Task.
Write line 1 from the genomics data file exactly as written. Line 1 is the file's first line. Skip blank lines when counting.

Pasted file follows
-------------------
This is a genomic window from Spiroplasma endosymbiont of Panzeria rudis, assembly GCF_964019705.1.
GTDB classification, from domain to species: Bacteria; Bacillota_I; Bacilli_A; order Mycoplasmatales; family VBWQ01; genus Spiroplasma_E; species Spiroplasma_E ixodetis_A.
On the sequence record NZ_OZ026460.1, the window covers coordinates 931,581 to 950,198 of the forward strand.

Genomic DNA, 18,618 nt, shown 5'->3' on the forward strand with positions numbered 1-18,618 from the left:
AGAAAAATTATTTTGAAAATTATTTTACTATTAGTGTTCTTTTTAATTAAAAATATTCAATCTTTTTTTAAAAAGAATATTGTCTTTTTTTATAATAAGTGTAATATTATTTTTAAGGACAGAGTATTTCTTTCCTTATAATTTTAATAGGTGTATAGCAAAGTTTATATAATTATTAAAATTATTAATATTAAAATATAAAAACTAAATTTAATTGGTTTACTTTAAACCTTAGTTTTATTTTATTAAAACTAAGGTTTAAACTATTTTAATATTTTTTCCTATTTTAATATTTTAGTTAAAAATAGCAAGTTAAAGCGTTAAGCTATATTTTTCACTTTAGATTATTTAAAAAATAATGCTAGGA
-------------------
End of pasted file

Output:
This is a genomic window from Spiroplasma endosymbiont of Panzeria rudis, assembly GCF_964019705.1.